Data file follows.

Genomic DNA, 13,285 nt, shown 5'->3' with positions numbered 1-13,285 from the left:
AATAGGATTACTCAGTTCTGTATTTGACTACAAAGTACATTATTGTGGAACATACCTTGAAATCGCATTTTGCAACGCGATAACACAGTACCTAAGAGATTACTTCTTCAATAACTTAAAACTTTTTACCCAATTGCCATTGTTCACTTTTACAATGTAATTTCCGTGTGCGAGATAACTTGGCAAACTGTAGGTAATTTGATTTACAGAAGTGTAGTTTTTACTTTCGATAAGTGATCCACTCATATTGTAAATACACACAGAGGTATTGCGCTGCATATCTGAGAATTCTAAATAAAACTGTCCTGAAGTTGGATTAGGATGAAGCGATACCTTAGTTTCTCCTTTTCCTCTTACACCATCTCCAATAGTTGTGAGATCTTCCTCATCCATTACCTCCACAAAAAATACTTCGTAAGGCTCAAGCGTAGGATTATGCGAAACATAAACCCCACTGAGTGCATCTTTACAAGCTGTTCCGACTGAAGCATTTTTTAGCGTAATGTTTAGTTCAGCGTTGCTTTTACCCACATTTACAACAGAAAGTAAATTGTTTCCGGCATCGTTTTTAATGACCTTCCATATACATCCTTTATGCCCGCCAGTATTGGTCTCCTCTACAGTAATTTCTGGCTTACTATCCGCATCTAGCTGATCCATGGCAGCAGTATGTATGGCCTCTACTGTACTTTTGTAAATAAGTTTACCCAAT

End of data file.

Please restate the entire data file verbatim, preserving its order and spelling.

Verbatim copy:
Genomic DNA, 13,285 nt, shown 5'->3' with positions numbered 1-13,285 from the left:
AATAGGATTACTCAGTTCTGTATTTGACTACAAAGTACATTATTGTGGAACATACCTTGAAATCGCATTTTGCAACGCGATAACACAGTACCTAAGAGATTACTTCTTCAATAACTTAAAACTTTTTACCCAATTGCCATTGTTCACTTTTACAATGTAATTTCCGTGTGCGAGATAACTTGGCAAACTGTAGGTAATTTGATTTACAGAAGTGTAGTTTTTACTTTCGATAAGTGATCCACTCATATTGTAAATACACACAGAGGTATTGCGCTGCATATCTGAGAATTCTAAATAAAACTGTCCTGAAGTTGGATTAGGATGAAGCGATACCTTAGTTTCTCCTTTTCCTCTTACACCATCTCCAATAGTTGTGAGATCTTCCTCATCCATTACCTCCACAAAAAATACTTCGTAAGGCTCAAGCGTAGGATTATGCGAAACATAAACCCCACTGAGTGCATCTTTACAAGCTGTTCCGACTGAAGCATTTTTTAGCGTAATGTTTAGTTCAGCGTTGCTTTTACCCACATTTACAACAGAAAGTAAATTGTTTCCGGCATCGTTTTTAATGACCTTCCATATACATCCTTTATGCCCGCCAGTATTGGTCTCCTCTACAGTAATTTCTGGCTTACTATCCGCATCTAGCTGATCCATGGCAGCAGTATGTATGGCCTCTACTGTACTTTTGTAAATAAGTTTACCCAAT